Maven: Parent POM in repo, but Non-resolvable error

December 5, 2016

If you are using maven you may have been flabbergasted by an error like this

[ERROR] Non-resolvable parent POM: Failure to find at.test:test:pom:23 in https://repo.maven.apache.org/maven2 was cached in the local repository, resolution will not be reattempted until the update interval of central has elapsed or updates are forced and 'parent.relativePath' points at wrong local POM @ line 9, column 10

I had this error and was wondering why it was occurring? I had the parent artifact in my local repository. It was not missing. Maven did know this, because the log said

[DEBUG] Verifying availability of /home/stefon/.repository/at/test/test/23/test-23.pom from [central (http://repo.maven.apache.org/maven2, releases)] 

So if I have the parent POM file in my repository and maven knows about it? Why are we getting an error?

As the file is not available on central, Maven will (correctly in my opinion) fail the build as the build would be non-reproducible.
(Mailarchive Maven-Users)

So, what do we do if it is not possible to publish our parent pom artifact?

there is a CLI option that you can enabled in Maven 3.1.1 that tells Maven “I know what I am doing and don’t make that check this time” i.e.  –legacy-local-repository

In other words:

 mvn clean install --legacy-local-repository

Just remember: This is a hack and may break at any moment with a new maven version! There is an blog article where you can find other solutions for your problem

Where Has the Java PermGen in Java8 Gone?

November 30, 2016

Java 8 is released since 2014. If you are working in an enterprise oriented company, chances are you are only now getting experience with usage of Java 8. You may ask yourself what this warning is telling you.

VM warning: ignoring option MaxPermSize=128M; support was removed in 8.0

Why is PermGen gone? An article of infoq.com tells you something of the reasoning behind this change.

Attention riseup.net users! Your data and communucation may not be safe anymore…

November 24, 2016

Popular provider of web tools for activists and anarchists and backbone of much infrastructure for internet freedom, Riseup.net has almost certainly been issued a gag order by the US government.
[…]
My read is that Riseup is complying with the gag order while fighting the surveillance demanded in court. Riseup is made up of long-time anarchist activists who would feel obliged to go to prison rather than collaborate in snitching out others. However there is a small chance someone could crack from threats of decades in prison. Additionally there’s a much more substantive chance that regardless of their optimism Riseup may soon be forced to close everything down.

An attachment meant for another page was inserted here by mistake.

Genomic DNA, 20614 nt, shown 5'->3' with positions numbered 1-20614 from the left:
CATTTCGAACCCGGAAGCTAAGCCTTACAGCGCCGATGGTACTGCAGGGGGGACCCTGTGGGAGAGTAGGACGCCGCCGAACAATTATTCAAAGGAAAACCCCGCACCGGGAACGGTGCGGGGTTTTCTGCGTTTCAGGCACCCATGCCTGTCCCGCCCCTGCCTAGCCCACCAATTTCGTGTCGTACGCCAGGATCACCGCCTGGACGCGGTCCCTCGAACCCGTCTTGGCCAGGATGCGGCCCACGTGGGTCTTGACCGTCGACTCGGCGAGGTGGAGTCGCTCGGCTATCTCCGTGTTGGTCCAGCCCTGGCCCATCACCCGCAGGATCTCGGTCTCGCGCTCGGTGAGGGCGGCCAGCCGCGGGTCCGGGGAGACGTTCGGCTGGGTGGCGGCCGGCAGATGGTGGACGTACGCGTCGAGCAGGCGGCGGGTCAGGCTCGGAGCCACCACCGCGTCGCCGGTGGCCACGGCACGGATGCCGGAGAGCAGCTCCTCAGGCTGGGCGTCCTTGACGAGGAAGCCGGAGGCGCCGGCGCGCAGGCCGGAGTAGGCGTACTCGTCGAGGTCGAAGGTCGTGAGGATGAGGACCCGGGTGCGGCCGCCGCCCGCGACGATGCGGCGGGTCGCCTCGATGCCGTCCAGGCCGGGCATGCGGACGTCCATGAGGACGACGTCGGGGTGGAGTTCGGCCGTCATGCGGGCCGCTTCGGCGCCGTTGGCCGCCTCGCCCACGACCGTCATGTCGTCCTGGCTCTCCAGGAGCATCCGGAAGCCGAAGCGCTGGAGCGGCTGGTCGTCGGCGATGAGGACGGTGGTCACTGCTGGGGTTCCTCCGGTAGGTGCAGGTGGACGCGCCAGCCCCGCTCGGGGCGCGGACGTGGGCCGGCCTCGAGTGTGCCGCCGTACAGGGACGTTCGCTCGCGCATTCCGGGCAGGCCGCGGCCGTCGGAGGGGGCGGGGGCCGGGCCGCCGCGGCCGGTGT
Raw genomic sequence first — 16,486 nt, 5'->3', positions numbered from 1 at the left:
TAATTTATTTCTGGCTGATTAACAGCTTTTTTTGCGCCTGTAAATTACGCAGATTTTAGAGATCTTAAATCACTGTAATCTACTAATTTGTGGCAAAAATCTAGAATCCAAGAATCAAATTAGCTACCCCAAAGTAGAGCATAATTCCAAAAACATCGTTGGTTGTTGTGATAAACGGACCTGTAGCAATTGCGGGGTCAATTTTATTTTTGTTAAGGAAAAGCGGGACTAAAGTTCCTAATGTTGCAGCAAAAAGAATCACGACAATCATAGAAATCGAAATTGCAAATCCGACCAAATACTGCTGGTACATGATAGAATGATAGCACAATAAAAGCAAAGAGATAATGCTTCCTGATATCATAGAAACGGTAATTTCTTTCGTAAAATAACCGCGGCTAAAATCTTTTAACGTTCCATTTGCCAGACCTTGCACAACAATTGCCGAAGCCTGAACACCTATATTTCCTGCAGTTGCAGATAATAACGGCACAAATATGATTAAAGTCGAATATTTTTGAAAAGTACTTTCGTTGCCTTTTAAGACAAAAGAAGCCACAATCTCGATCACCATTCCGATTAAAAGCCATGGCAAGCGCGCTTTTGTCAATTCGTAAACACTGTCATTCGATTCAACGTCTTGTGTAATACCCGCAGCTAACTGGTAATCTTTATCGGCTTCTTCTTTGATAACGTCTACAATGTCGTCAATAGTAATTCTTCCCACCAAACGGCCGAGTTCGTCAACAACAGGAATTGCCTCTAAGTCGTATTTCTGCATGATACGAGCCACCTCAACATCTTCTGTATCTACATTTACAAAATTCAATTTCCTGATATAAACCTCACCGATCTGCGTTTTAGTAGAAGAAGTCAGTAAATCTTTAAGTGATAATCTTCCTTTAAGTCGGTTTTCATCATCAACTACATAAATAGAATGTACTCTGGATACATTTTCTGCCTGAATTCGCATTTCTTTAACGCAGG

Riseup’s Canary Has Died – C4SS

Long story short: There exists a high possibility that the riseup servers and their infrastructure is compromised. The given links also suggests some actions to be taken to recover from the loss of riseup as a trustworthy source for communication services…

(If you want a description and summary in german of what this is all about, you can look there).

Howto access git via ssh behind a corporate proxy

November 22, 2016

If you are working behind a proxy and have to access git repositories on the internet via ssh (e.g. github), then you sooner or later (probably sooner) find out that this will not work out of the box. This is because you need to proxy your ssh connection. This summary on stackoverflow explains how to do this in a short but comprehensible manner.

 

In search of your soul mate?

November 15, 2016

Lots and lots of songs and movies tell us: There is one person in the world who is your soul mate. A person who understands you and completes you. If you happen to believe this or want to make fun of this theory (read: criticize this thinking) , I have something written/drawn and something sung for you.

On what if? Randall Munroe answers the question “What if everyone actually had only one soul mate, a random person somewhere in the world?” in a funny and witty way.

[…] The odds of running into your soul mate are incredibly small. The number of strangers we make eye contact with each day is hard to estimate. It can vary from almost none (shut-ins or people in small towns) to many thousands (a police officer in Times Square). Let’s suppose you lock eyes with an average of a few dozen new strangers each day. (I’m pretty introverted, so for me that’s definitely a generous estimate.) If 10% of them are close to your age, that’s around 50,000 people in a lifetime. Given that you have 500,000,000 potential soul mates, it means you’ll only find true love in one lifetime out of ten thousand. […]

Also there is the song “If I Didn’t Have You” from Tim Minchin which perfectly sums up this topic.

Hardware based exploit: Rowhammer

November 10, 2016